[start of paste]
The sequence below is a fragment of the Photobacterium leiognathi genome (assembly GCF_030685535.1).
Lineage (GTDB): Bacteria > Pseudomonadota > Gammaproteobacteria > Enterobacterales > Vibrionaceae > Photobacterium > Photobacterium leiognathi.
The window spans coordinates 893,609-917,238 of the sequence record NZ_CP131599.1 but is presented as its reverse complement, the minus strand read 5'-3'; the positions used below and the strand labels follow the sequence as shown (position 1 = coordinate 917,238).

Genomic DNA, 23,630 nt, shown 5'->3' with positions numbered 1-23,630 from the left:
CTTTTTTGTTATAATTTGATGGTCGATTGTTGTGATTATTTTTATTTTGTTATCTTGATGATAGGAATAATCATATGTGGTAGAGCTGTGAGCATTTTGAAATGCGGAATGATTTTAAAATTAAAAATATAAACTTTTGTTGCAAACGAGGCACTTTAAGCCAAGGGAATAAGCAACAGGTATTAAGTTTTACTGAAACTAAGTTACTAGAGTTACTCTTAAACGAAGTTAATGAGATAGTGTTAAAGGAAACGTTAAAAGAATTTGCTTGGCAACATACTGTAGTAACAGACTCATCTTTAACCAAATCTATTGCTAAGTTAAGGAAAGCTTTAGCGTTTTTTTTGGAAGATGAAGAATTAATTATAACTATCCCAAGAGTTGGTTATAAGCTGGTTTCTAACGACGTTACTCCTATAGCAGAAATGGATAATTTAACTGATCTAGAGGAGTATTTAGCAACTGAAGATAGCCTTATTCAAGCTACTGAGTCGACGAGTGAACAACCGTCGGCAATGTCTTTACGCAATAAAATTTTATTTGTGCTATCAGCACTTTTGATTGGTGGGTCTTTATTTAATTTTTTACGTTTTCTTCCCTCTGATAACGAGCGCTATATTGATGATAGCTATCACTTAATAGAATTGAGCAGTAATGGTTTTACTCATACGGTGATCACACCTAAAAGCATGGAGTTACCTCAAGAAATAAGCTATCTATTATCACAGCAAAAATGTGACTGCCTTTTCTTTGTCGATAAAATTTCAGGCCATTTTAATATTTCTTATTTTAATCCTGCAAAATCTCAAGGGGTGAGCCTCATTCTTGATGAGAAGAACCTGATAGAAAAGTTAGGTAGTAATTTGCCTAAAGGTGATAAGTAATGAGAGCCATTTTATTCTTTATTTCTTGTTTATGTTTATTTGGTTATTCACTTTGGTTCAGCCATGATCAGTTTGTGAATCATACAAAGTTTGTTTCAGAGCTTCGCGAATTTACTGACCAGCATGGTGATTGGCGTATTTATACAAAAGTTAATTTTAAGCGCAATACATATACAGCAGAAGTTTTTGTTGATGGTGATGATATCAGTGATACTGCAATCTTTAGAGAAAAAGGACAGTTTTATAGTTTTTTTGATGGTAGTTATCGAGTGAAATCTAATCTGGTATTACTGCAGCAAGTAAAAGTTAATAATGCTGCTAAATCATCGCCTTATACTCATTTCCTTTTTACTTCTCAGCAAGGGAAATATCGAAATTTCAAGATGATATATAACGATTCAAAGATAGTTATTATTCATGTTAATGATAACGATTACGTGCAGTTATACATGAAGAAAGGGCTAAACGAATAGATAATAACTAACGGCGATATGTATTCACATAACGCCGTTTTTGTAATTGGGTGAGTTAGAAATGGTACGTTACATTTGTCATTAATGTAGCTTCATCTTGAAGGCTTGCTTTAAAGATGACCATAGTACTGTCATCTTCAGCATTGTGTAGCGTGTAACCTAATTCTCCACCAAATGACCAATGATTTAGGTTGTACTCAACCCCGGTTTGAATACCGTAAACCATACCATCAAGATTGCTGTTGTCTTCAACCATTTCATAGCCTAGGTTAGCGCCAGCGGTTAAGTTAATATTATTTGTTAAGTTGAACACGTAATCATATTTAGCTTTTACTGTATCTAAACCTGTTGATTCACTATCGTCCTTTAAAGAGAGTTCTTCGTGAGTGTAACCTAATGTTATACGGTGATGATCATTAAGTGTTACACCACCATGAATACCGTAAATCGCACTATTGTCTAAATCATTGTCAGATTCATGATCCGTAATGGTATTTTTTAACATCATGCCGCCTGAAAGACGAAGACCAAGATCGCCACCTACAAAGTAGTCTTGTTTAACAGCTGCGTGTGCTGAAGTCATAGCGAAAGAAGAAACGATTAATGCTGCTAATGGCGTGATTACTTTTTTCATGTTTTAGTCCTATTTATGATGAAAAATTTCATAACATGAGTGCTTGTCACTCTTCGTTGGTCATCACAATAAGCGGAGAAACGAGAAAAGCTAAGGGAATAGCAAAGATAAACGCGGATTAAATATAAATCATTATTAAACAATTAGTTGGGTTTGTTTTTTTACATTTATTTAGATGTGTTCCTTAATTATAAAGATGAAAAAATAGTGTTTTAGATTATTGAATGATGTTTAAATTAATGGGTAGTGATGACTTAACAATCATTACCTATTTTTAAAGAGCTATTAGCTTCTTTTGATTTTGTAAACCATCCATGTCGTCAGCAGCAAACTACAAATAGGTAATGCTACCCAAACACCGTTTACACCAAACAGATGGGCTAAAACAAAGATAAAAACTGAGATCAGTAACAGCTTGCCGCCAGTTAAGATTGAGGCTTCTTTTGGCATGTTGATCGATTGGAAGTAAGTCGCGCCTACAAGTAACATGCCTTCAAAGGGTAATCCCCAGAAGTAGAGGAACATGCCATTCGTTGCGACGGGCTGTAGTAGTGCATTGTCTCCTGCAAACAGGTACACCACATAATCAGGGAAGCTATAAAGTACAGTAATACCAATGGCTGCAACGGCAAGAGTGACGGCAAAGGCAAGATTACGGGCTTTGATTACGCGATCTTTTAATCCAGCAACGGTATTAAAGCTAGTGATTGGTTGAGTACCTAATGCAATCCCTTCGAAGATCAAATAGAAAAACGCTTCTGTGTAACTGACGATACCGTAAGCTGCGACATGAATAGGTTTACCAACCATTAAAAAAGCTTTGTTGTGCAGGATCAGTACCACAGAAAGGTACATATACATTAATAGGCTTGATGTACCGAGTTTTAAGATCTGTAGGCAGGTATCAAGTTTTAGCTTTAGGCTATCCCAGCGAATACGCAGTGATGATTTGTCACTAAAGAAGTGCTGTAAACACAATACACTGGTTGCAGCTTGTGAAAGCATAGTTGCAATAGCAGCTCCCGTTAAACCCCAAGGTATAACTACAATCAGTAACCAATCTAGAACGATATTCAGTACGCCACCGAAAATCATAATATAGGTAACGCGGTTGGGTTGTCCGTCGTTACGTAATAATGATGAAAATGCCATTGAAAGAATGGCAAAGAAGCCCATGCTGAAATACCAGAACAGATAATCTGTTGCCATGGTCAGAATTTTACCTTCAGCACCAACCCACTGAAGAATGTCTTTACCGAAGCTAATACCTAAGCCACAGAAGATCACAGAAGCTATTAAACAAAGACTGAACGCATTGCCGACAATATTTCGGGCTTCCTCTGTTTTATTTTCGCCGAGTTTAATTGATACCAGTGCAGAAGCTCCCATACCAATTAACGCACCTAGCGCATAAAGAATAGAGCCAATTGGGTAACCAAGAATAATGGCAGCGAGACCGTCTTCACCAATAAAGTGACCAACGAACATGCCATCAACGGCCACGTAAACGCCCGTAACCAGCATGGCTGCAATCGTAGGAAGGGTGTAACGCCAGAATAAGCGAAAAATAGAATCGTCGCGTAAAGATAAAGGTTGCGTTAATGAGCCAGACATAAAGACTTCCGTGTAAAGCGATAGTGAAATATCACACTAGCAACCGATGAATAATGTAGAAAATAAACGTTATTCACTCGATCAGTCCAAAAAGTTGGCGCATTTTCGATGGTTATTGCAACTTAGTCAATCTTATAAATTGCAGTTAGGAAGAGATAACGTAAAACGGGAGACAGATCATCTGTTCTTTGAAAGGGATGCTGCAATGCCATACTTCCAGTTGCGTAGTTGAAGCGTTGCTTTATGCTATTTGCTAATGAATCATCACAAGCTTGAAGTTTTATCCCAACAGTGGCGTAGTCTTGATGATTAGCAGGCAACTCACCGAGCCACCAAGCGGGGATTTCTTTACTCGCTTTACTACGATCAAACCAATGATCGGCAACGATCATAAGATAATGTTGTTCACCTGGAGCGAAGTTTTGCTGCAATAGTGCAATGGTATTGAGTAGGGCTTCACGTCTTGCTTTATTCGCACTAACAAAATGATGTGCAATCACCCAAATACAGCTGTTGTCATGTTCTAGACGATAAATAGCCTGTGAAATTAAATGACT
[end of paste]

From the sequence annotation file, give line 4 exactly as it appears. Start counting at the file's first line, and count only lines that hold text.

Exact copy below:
Genomic DNA, 23,630 nt, shown 5'->3' with positions numbered 1-23,630 from the left: